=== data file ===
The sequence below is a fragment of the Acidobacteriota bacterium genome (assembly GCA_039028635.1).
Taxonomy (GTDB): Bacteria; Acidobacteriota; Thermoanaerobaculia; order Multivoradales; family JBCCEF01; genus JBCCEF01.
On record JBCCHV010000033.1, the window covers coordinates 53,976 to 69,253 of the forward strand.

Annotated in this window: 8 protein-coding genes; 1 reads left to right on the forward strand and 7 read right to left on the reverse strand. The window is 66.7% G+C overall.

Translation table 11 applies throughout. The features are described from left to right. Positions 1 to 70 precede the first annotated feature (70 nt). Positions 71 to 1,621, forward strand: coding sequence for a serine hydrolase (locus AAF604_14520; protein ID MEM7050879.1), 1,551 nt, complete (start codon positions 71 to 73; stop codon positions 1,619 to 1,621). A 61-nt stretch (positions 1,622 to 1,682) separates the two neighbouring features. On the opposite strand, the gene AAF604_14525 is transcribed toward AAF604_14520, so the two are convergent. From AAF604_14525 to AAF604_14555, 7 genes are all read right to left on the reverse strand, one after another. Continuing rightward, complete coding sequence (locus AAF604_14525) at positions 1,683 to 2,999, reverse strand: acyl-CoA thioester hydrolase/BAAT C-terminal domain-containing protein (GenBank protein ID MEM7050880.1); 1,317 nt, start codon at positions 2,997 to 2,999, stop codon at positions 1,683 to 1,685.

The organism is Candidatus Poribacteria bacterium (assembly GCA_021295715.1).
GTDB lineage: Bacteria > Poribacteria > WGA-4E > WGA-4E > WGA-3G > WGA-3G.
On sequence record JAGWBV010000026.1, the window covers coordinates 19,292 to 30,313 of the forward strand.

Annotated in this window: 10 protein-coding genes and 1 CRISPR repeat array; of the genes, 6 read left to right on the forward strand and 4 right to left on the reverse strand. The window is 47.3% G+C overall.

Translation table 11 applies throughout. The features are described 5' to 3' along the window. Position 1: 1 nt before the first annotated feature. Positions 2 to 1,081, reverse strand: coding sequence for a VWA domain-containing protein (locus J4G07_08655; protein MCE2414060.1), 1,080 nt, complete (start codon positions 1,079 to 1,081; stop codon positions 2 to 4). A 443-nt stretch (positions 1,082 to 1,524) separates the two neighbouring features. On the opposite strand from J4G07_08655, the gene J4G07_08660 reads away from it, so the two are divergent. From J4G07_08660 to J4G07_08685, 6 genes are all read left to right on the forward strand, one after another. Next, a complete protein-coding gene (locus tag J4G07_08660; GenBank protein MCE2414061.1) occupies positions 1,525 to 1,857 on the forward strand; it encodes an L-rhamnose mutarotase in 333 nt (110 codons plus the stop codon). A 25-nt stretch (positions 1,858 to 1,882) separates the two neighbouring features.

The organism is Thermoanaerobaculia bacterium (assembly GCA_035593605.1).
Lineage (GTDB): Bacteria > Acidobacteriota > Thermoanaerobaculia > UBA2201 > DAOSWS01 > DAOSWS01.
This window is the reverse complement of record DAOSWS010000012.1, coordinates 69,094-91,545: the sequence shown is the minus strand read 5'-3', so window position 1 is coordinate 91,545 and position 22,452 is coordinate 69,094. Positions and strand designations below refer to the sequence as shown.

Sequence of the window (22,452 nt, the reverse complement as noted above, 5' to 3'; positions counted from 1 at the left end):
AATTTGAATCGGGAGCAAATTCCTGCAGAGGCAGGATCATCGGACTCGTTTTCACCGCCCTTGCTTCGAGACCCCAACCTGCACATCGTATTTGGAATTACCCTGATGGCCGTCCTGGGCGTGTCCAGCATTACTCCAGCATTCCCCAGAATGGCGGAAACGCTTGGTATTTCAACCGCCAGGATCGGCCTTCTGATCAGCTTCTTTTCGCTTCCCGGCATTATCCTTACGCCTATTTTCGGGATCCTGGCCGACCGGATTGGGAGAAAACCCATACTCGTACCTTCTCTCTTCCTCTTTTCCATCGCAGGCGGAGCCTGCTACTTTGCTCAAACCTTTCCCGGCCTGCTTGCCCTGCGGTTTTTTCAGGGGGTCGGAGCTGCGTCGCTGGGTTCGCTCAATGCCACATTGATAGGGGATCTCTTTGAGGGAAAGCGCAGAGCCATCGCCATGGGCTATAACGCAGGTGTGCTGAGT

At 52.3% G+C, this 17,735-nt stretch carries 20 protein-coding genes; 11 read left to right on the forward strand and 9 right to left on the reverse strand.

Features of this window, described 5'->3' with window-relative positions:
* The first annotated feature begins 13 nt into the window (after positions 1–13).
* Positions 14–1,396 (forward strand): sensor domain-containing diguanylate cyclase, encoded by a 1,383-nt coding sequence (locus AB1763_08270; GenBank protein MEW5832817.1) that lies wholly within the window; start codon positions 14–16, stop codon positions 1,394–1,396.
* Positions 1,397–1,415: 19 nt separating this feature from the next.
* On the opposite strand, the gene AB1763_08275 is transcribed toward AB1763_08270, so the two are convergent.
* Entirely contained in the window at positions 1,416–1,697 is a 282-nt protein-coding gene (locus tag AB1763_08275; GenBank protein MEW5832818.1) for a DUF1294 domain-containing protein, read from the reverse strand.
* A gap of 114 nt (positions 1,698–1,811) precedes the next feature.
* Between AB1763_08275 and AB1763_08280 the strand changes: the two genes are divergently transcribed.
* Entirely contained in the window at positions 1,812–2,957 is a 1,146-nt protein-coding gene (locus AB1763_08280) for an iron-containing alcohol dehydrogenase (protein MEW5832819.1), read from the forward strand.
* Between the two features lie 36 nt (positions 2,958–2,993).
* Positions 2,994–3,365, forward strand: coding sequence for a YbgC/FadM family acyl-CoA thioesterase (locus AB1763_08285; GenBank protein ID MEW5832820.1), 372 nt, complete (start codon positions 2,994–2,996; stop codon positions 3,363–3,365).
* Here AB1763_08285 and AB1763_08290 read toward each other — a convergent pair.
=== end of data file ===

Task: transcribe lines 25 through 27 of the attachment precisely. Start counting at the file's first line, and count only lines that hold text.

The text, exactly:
* Entirely contained in the window at positions 1,812–2,957 is a 1,146-nt protein-coding gene (locus AB1763_08280) for an iron-containing alcohol dehydrogenase (protein MEW5832819.1), read from the forward strand.
* Between the two features lie 36 nt (positions 2,958–2,993).
* Positions 2,994–3,365, forward strand: coding sequence for a YbgC/FadM family acyl-CoA thioesterase (locus AB1763_08285; GenBank protein ID MEW5832820.1), 372 nt, complete (start codon positions 2,994–2,996; stop codon positions 3,363–3,365).